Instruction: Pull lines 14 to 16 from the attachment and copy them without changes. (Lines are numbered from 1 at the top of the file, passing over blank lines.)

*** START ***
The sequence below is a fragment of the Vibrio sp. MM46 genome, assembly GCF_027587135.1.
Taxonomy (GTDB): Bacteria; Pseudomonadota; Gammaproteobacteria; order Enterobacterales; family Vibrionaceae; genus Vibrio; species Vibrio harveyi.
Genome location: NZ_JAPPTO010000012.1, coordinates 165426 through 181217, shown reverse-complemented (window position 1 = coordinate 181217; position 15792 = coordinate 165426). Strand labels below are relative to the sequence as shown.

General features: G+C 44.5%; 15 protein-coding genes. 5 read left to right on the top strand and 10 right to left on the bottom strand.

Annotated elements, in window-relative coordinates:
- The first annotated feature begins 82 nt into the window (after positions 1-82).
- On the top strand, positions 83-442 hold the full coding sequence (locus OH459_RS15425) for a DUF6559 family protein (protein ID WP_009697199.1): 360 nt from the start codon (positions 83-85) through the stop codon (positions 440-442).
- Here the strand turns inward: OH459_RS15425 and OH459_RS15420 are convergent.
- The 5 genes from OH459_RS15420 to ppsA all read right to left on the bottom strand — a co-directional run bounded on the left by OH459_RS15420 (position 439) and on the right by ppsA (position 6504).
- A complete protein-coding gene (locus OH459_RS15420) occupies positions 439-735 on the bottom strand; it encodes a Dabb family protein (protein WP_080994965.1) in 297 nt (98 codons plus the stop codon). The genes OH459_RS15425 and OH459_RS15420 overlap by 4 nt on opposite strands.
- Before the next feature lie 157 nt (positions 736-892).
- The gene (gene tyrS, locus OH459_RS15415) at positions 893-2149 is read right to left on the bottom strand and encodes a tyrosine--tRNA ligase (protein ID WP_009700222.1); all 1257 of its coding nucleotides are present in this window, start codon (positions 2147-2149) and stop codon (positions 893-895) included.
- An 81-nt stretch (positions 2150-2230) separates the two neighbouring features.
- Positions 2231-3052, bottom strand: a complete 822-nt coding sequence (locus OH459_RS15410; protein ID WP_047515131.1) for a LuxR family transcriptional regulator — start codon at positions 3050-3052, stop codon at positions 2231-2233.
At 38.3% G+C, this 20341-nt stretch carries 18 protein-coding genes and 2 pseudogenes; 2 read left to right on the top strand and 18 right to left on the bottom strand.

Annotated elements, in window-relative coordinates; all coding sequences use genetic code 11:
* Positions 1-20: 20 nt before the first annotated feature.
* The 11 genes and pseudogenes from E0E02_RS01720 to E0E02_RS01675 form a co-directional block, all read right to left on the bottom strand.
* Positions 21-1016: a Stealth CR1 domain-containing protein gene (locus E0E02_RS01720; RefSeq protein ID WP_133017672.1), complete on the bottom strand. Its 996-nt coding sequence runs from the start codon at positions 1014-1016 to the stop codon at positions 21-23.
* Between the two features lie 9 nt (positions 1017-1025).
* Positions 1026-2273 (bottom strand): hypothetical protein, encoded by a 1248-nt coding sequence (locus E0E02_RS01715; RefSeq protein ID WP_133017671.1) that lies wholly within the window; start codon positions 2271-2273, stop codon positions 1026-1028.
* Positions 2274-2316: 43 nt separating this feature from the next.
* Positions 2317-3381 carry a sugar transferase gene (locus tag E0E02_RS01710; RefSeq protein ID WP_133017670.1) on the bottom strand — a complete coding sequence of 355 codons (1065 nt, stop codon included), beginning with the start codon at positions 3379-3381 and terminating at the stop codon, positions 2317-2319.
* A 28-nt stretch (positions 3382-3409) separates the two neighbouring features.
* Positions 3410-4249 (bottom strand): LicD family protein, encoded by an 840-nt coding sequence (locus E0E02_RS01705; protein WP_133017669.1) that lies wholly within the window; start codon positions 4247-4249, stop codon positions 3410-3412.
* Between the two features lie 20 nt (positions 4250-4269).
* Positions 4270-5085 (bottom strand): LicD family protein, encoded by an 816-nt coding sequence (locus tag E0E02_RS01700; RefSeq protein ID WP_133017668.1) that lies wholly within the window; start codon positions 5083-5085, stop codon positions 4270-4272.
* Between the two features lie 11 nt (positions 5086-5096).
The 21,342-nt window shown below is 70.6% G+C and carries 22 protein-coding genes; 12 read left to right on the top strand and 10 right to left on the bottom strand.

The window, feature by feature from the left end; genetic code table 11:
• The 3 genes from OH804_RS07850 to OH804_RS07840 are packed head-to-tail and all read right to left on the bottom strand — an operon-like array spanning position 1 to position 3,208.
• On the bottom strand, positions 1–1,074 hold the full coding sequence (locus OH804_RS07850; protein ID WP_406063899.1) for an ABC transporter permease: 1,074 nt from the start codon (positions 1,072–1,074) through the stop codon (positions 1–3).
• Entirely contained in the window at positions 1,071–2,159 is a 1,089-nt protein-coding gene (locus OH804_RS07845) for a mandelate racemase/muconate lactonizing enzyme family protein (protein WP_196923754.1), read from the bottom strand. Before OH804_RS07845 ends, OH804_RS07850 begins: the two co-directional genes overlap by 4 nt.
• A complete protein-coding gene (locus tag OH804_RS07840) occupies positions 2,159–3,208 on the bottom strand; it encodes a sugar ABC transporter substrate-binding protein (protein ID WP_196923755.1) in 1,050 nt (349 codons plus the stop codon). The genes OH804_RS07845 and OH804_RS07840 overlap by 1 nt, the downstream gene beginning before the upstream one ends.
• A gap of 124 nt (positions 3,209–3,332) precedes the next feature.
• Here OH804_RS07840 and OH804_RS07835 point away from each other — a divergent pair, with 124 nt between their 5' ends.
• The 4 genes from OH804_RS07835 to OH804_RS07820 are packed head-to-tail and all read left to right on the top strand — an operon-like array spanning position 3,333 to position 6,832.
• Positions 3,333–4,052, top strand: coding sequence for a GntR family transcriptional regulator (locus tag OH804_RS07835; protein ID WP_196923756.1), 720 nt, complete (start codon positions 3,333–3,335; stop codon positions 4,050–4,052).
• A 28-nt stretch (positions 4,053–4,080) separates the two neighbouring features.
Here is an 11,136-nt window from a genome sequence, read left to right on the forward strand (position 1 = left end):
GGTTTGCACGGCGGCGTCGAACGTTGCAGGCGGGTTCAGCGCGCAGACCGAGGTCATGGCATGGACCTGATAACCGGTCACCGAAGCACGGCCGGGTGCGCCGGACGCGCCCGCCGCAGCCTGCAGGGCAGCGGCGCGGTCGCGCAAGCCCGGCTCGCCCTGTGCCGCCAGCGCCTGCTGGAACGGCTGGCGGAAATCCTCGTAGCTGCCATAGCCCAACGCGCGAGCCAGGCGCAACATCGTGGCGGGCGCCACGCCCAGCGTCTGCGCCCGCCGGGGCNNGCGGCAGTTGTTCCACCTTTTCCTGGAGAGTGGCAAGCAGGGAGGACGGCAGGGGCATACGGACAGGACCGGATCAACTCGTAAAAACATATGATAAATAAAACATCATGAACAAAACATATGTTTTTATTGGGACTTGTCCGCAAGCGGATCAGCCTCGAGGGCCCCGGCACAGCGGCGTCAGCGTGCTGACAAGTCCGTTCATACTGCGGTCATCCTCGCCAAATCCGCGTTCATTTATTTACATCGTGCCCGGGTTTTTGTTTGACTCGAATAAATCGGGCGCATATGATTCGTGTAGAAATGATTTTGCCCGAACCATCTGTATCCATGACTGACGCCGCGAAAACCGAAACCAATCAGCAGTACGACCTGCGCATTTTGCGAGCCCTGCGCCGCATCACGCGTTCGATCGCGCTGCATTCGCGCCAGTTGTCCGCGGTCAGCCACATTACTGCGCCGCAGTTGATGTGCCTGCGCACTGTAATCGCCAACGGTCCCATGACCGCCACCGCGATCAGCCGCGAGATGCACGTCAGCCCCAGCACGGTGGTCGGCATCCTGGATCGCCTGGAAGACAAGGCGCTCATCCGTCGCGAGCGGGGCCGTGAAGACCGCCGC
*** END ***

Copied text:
- Positions 2231-3052, bottom strand: a complete 822-nt coding sequence (locus OH459_RS15410; protein ID WP_047515131.1) for a LuxR family transcriptional regulator — start codon at positions 3050-3052, stop codon at positions 2231-2233.
At 38.3% G+C, this 20341-nt stretch carries 18 protein-coding genes and 2 pseudogenes; 2 read left to right on the top strand and 18 right to left on the bottom strand.

Annotated elements, in window-relative coordinates; all coding sequences use genetic code 11: